“Wagonmasters” prepare to go home

By Staff Sgt. Matthew C. Cooley
15th Sustainment Brigade Public Affairs

CONTINGENCY OPERATING Base Q-WEST, Iraq — Capt. Brent Crosswhite, chaplain with 15th Special Troops Battalion, 15th Sustainment Brigade, 13th Sustainment Command (Expeditionary), briefed Soldiers May 7 at Contingency Operating Base Q-West, Iraq to inform them of the challenges they may face when they reunite with their Families.

The briefing is one of several the Soldiers receive to prepare them for a safe and successful redeployment.

Crosswhite said it is normal for Soldiers and Family members to have questions, concerns and fears about redeployment. The Soldiers may wonder if their Family still needs them, if anything has changed or if their children will recognize them. Spouses may wonder how their Soldiers have changed and what will be different when they get home. Children may wonder if rules will change and how long the parent will stay home.

Things will likely be different than what the Soldier remembers, he said.

“A year has done some things to you. A year has probably done some things to your spouse too,” Crosswhite said.

A spouse may be angry about things they could not do while the Soldier was deployed. Children have changed too. They have grown older. They may have had different rules and they may be more independent now, he said.

Crosswhite said the physical environment may also be different than what Soldiers remember. For example, a spouse may have sold the Soldier’s favorite chair. Soldiers need to prepare for such changes.

Deployments do not create problems — people do. A healthy Family will not be hurt by a deployment, but a deployment will not help a troubled one, he said.

“If you had issues when you left, they’re probably still there,” Crosswhite said. “Successful reintegration and reunion means negotiating these changes.”

The Soldier should not, and likely cannot, make things as they were before the deployment. Talking and negotiating, without criticizing, is the best way to reintegrate. Soldiers should start talking to their loved ones before redeploying to work through issues and come up with a reunion plan, he said.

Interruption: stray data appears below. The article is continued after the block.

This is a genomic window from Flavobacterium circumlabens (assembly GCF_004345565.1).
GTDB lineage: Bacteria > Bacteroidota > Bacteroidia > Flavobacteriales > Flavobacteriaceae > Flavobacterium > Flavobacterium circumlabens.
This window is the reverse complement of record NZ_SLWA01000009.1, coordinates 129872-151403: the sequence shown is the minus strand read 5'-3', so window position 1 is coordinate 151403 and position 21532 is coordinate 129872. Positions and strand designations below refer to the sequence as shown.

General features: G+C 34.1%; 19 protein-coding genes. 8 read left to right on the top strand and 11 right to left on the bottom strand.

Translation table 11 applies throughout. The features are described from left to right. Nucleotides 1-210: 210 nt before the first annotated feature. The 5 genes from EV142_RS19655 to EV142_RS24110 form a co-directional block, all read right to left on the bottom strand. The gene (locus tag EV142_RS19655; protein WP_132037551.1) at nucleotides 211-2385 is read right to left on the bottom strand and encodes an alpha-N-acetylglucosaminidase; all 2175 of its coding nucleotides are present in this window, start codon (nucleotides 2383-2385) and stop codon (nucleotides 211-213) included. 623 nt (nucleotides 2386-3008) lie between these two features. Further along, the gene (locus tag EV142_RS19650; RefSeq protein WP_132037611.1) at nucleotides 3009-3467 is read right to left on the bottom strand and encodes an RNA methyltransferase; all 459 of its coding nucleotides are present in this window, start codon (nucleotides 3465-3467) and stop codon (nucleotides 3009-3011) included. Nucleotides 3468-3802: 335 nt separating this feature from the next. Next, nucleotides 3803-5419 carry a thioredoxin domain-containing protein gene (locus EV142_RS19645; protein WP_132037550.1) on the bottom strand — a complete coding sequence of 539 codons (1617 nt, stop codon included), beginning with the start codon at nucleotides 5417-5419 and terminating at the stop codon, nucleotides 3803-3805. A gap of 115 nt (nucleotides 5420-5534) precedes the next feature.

“We need to have realistic expectations,” Crosswhite said. “Have a plan for coming home but realize that the plan might change.”

Soldiers should make the first days upon redeployment special for themselves and their Families by spending time with their spouse, kids and relatives, he said.

Soldiers should be cautioned against drinking alcohol irresponsibly upon redeployment, Crosswhite said.

“You’re not going to out-drink the people who are selling it and making it,” he said. “They’re not going to run out.”

It is also unwise for Soldiers to go on a spending binge when they return. They will no longer receive the extra pay associated with being deployed and need to budget accordingly, he said.

Crosswhite said those with problems should seek help and stay connected with each other.

“If you have an upcoming divorce, come talk to somebody,” he said. “If you’re going home to a rough situation take time to talk about it now.”

 

news photo
Capt. Brent Crosswhite, chaplain with 15th Special Troops Battalion, 15th Sustainment Brigade, 13th Sustainment Command (Expeditionary), briefed Soldiers May 7 at Contingency Operating Base Q-West, Iraq to inform them of the challenges they may face when they reunite with their Families. (U.S. Army photo by Staff Sgt. Matthew C. Cooley, 15th Sustainment Brigade public affairs)